An Pakistani athlete who dressed as a boy for the first 16 years of her life to not be discovered by the Taliban and an Iraqi who had to flee war for five years to save his own life. These are some of the inspiring stories which will be brought to life at the Human Rights Watch Film Festival in London between the 6th and 17th March.
The dark room, eyes wide open and a wide screen which shows us the reality that we only suspect. Documentary cinema festivals are interesting in this way: as soon as we leave our seats, we feel anxious to share with the world what we have learnt and – if we really feel moved – we want to react to the facts.
John Biaggi, the creative director of the Human Rights Watch Film Festival has his goal clearly in mind: “At a time when extreme right wing forces are making advances global advances in the global political system, it is more important than ever that our programme should highlight the individuals and groups who show brave resilience in challenging times”. It is with this in mind that the films which will be a part of the 2017 festival, which will have the slogan “16 films which connect the changing attitudes to human rights”.
During the almost two weeks many stories will be told including those of Chinese migrant workers, an adolescent in Hong Kong, Mayan villages in Guatemala and stories of sexual exploitation told by elderly women, amongst many others.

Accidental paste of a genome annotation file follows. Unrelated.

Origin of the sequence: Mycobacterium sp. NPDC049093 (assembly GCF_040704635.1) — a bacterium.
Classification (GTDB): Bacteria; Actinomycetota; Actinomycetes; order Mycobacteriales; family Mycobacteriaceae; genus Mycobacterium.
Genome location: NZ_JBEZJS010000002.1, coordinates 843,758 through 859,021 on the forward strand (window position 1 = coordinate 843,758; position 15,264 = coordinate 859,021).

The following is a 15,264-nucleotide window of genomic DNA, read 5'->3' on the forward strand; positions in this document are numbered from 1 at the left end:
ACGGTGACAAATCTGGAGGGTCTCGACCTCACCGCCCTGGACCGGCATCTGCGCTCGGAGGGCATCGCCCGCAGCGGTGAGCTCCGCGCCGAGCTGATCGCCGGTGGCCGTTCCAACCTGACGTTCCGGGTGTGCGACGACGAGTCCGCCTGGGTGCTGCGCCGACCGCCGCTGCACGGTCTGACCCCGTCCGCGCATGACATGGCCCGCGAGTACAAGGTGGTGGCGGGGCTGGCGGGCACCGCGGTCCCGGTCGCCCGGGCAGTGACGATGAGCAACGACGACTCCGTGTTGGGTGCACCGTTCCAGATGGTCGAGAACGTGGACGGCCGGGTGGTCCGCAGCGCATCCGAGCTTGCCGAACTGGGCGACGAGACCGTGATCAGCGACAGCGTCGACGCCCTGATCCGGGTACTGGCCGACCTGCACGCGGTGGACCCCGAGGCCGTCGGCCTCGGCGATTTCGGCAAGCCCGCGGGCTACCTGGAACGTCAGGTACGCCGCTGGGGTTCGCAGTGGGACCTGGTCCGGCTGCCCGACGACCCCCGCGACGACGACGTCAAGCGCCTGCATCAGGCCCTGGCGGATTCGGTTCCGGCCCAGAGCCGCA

Amongst the outstanding works on show some highlights include “I am not your negro”, nominated for the Best Documentary Oscar which tells the story of racial conflict in the United States and “Nowhere to hide”, which tells the true story of those who are seeking refuge having escaped the terror in Iraq.
It is important to note that 7 out of the 16 films were made by women. In fact, Maria Toorpakai, the Pakistani squash player who defied Taliban threats, will be in the film“Girl unbound”. Now 26 years old, the young athlete had to dress as a man to be able to play sport until she was 16 years old. In keeping with tradition at the festival, the showings will be accompanied by discussion panels after each film.
Including for example, the British sisters Sophia and Georgia Scott, who will present the premiere of their film “Lost in Lebanon”, which follows four Syrians desperate because of the new immigration laws in Lebanon.
Date: Between 6th and 17th March 2017. Location: Barbican, British Museum and Picturehouse Central. More information here.
Promotional Photos – (Translated by Peter Savin – Email: firstname.lastname@example.org)